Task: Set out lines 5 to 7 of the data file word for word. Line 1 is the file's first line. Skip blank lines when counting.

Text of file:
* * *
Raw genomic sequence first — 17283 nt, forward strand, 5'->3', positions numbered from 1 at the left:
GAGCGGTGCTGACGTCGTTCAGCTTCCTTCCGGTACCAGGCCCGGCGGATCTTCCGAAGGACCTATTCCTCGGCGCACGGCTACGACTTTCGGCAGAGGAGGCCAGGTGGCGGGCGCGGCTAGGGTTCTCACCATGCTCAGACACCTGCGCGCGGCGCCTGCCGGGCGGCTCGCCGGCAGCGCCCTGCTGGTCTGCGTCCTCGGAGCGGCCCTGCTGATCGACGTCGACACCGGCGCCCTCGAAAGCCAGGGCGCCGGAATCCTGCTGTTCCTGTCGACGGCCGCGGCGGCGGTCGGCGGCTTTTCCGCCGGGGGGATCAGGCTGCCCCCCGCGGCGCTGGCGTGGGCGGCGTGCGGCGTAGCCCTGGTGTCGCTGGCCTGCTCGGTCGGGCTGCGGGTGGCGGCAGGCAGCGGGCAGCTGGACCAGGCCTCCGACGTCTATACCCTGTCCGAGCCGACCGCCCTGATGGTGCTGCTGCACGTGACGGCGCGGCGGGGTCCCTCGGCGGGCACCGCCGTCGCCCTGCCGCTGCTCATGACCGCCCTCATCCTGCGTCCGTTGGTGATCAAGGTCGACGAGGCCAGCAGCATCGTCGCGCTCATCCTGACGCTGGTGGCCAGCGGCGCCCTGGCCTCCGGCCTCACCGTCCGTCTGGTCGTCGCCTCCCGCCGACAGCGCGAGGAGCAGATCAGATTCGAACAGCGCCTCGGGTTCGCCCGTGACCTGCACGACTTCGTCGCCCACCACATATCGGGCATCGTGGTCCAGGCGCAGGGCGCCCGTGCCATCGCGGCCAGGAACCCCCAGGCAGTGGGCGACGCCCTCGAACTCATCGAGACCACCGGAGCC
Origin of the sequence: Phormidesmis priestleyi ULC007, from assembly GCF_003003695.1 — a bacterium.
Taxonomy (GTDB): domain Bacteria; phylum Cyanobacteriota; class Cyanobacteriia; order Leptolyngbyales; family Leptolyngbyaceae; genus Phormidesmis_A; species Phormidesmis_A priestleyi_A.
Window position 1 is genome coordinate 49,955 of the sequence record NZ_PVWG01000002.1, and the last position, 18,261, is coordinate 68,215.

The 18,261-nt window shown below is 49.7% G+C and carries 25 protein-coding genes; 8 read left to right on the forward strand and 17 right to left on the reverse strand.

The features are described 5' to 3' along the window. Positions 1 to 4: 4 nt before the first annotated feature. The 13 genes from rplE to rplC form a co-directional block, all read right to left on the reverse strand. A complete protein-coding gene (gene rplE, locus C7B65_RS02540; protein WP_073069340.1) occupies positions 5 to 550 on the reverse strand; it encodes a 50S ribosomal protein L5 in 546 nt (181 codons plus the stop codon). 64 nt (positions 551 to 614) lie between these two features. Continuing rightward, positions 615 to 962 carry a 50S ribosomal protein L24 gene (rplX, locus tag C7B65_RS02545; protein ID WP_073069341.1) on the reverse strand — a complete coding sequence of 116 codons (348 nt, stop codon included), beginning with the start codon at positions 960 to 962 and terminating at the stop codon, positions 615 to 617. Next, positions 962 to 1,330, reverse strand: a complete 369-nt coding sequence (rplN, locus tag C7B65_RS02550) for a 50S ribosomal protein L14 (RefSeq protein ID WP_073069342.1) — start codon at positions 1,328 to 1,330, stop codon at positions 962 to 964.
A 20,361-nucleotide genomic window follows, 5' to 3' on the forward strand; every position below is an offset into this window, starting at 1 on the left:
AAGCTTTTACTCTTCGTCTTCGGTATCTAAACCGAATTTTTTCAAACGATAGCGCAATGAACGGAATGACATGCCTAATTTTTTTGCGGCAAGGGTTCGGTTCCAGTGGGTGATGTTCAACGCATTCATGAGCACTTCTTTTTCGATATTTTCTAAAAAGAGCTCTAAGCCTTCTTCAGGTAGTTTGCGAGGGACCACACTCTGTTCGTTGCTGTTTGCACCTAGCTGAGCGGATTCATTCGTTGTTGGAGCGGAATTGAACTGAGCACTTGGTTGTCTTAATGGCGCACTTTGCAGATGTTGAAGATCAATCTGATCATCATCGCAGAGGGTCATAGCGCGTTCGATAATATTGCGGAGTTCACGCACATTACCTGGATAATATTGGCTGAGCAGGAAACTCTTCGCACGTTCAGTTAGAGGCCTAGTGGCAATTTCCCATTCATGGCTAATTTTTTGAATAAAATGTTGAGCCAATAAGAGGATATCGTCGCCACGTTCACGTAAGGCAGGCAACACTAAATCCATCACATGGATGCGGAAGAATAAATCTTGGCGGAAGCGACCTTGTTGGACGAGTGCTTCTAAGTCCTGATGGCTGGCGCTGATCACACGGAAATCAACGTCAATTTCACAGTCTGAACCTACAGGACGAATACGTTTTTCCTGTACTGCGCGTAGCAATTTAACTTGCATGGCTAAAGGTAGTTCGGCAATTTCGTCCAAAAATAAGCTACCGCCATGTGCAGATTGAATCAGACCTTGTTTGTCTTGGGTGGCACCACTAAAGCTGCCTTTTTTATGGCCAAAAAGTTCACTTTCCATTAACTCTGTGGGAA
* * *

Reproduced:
Window position 1 is genome coordinate 49,955 of the sequence record NZ_PVWG01000002.1, and the last position, 18,261, is coordinate 68,215.

The 18,261-nt window shown below is 49.7% G+C and carries 25 protein-coding genes; 8 read left to right on the forward strand and 17 right to left on the reverse strand.

The features are described 5' to 3' along the window. Positions 1 to 4: 4 nt before the first annotated feature. The 13 genes from rplE to rplC form a co-directional block, all read right to left on the reverse strand. A complete protein-coding gene (gene rplE, locus C7B65_RS02540; protein WP_073069340.1) occupies positions 5 to 550 on the reverse strand; it encodes a 50S ribosomal protein L5 in 546 nt (181 codons plus the stop codon). 64 nt (positions 551 to 614) lie between these two features. Continuing rightward, positions 615 to 962 carry a 50S ribosomal protein L24 gene (rplX, locus tag C7B65_RS02545; protein ID WP_073069341.1) on the reverse strand — a complete coding sequence of 116 codons (348 nt, stop codon included), beginning with the start codon at positions 960 to 962 and terminating at the stop codon, positions 615 to 617. Next, positions 962 to 1,330, reverse strand: a complete 369-nt coding sequence (rplN, locus tag C7B65_RS02550) for a 50S ribosomal protein L14 (RefSeq protein ID WP_073069342.1) — start codon at positions 1,328 to 1,330, stop codon at positions 962 to 964.